Koh Tao trial to start July 8

Koh Tao trial to start July 8

The two Myanmar men accused of murdering two British tourists on Koh Tao will spend another seven months in jail before their trial begins.

The court in Koh Samui on Friday set July 8 as the first day of witness testimony in the trial of Zaw Lin and Wai Phyo, both 21. It will hear prosecution witnesses from July 8 to Aug 28, followed by defence witnesses from Sept 1-25.

The court rejected a defence request to allow witnesses who believe they are at risk to give their testimony in Bangkok, saying the Samui courthouse was safe.

Investigators working for the Myanmar embassy in Bangkok last week said potential witnesses able to prove the men were innocent were too scared to appear in court for fear of retribution by Thai police or their former employers.

"Now we have witnesses but the problem is they are scared. We might need more time and we might have to go to Myanmar to meet them," Nakorn Chompoochart, the head of the legal team, told reporters outside the court

"I'm confident because we have enough information to convince the court that the two did not commit the crime."

Notes written by murder defendants Zaw Lin and Wai Phyo thanking people for their support were posted by activist Andy Hall on Twitter.

The embassy's investigators said they had interviewed about 40 Myanmar nationals who were working on Koh Tao. They said "strong witnesses" had returned to Myanmar because they were worried they would be implicated in the crime.

Mr Nakorn said he expected the trial to last at least three months.

"There are more than 50 witnesses on the plaintiff's side and more than 30 witnesses on the side of the defendants," he said.

The two migrant workers are accused of raping and murdering Hannah Witheridge, 23, and murdering David Miller, 24, on the holiday island on Sept 15. They face the death penalty if convicted.

Witheridge, from Norfolk, suffered severe head injuries. Her body was found on a beach near that of Miller, from Jersey. He had been struck on the head and left to drown in shallow surf.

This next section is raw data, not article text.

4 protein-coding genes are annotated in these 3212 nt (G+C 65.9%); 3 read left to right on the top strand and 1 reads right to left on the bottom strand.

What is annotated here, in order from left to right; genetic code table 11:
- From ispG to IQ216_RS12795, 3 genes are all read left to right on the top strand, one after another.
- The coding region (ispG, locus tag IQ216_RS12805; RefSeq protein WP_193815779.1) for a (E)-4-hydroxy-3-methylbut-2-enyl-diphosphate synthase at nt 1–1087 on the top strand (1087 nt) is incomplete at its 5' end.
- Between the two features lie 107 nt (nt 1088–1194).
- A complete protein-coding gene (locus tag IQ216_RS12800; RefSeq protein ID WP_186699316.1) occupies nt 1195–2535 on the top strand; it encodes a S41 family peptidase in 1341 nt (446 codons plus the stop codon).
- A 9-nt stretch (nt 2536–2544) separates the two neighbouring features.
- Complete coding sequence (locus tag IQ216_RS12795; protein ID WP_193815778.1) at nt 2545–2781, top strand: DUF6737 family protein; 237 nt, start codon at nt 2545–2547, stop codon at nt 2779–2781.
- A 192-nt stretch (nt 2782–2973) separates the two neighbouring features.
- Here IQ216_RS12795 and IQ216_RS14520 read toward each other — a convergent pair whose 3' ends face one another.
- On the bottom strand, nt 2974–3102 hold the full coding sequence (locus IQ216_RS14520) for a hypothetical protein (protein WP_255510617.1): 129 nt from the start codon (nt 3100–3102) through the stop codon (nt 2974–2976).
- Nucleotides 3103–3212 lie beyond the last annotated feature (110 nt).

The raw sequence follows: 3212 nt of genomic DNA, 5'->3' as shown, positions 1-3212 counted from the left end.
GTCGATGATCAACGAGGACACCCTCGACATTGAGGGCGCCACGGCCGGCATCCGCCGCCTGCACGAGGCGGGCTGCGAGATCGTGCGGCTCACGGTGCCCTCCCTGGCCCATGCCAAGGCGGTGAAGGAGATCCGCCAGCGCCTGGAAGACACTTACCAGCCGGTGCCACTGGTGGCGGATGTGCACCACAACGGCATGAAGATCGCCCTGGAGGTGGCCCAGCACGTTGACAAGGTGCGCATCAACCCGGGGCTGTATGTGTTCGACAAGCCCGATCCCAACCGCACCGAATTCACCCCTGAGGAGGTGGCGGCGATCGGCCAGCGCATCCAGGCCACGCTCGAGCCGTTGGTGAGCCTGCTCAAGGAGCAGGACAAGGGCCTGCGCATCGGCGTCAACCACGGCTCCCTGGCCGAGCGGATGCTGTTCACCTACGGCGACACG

Zaw Lin and Wai Phyo have said they are innocent of rape and murder charges, and that police tortured them to force confessions from them, which they later recanted.

In court on Friday, the presiding judge asked the defendants: "If you were not involved in this crime, tell us who is. Don't be scared."

The defendants replied: "We really don't know. We were drunk and just went back home. We know nothing."

The two accused also gave handwritten notes to Andy Hall, a migrant workers' rights activist who was in court, in which they thanked people for their support.

"Before, we had no chance to prove our innocence. We are victims of influential people," said the note, written in Burmese and posted on Twitter.

Mr Hall told AFP he was disappointed that the accused had to face such a long time in custody.

"The guys say they will stay strong, but it's such a long time to wait," he said, adding that at the same time it "does give the defence time to consolidate its witnesses".

The hearing on Friday was originally scheduled for Feb 25 but was moved up by two months because authorities said the case was urgent. Defence lawyers said the change left them little time to prepare, as they had not had access to materials from the prosecution.

The handling of the case has attracted widespread attention worldwide. The original crime scene was trampled, numerous "suspects" were publicly named and then cleared, and nearly 300 people were DNA tested before officers arrested the two bar workers from Rakhine state on Oct 2.

Police said they had conclusive evidence including DNA found on the victims that was a match to the two accused. However, suspicions have been raised about the DNA tests, which were conducted within 24 hours while other tests took three days or more.

Diplomats from Britain and Myanmar raised concerns about the Thai investigation, and London sent a police team to Koh Tao as observers in October.

The Metropolitan Police are currently preparing a report based on their observations. It is expected to be released in January but would be for internal use only.

Defence lawyers earlier asked the Met for help in clearing their clients, but the British police responded that there was nothing they could offer.

In a letter sent to Reprieve, a prisoners' rights group, the Met said its officers had been privy only to "limited aspects of the investigation" while in Thailand. They were not in possession of any physical evidence, documents or other material, the letter said.

The National Human Rights Commission of Thailand has also expressed concern about the alleged forced confessions. Police have denied the accusations of torture or misconduct.

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